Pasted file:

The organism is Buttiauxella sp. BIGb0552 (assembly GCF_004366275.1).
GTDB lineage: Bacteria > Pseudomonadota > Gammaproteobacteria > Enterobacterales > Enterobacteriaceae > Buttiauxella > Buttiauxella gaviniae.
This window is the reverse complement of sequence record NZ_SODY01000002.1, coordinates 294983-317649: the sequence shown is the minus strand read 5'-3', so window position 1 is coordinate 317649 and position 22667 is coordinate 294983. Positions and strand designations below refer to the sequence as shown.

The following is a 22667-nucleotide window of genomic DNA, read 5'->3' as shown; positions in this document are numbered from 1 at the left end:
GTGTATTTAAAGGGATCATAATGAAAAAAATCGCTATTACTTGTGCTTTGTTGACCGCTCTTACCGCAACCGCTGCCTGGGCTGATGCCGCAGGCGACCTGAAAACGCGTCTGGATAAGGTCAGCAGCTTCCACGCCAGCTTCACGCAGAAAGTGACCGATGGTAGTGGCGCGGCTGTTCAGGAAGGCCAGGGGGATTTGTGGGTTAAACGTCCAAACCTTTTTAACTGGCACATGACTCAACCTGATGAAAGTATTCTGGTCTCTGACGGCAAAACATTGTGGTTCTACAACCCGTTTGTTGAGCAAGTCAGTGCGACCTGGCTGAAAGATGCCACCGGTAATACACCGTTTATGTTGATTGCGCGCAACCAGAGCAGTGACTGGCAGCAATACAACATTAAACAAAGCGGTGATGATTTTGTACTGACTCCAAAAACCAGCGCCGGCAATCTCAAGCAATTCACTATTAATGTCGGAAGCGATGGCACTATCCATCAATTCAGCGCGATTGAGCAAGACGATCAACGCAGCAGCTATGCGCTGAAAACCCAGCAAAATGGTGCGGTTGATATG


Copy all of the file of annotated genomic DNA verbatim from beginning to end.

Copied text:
The organism is Buttiauxella sp. BIGb0552 (assembly GCF_004366275.1).
GTDB lineage: Bacteria > Pseudomonadota > Gammaproteobacteria > Enterobacterales > Enterobacteriaceae > Buttiauxella > Buttiauxella gaviniae.
This window is the reverse complement of sequence record NZ_SODY01000002.1, coordinates 294983-317649: the sequence shown is the minus strand read 5'-3', so window position 1 is coordinate 317649 and position 22667 is coordinate 294983. Positions and strand designations below refer to the sequence as shown.

The following is a 22667-nucleotide window of genomic DNA, read 5'->3' as shown; positions in this document are numbered from 1 at the left end:
GTGTATTTAAAGGGATCATAATGAAAAAAATCGCTATTACTTGTGCTTTGTTGACCGCTCTTACCGCAACCGCTGCCTGGGCTGATGCCGCAGGCGACCTGAAAACGCGTCTGGATAAGGTCAGCAGCTTCCACGCCAGCTTCACGCAGAAAGTGACCGATGGTAGTGGCGCGGCTGTTCAGGAAGGCCAGGGGGATTTGTGGGTTAAACGTCCAAACCTTTTTAACTGGCACATGACTCAACCTGATGAAAGTATTCTGGTCTCTGACGGCAAAACATTGTGGTTCTACAACCCGTTTGTTGAGCAAGTCAGTGCGACCTGGCTGAAAGATGCCACCGGTAATACACCGTTTATGTTGATTGCGCGCAACCAGAGCAGTGACTGGCAGCAATACAACATTAAACAAAGCGGTGATGATTTTGTACTGACTCCAAAAACCAGCGCCGGCAATCTCAAGCAATTCACTATTAATGTCGGAAGCGATGGCACTATCCATCAATTCAGCGCGATTGAGCAAGACGATCAACGCAGCAGCTATGCGCTGAAAACCCAGCAAAATGGTGCGGTTGATATG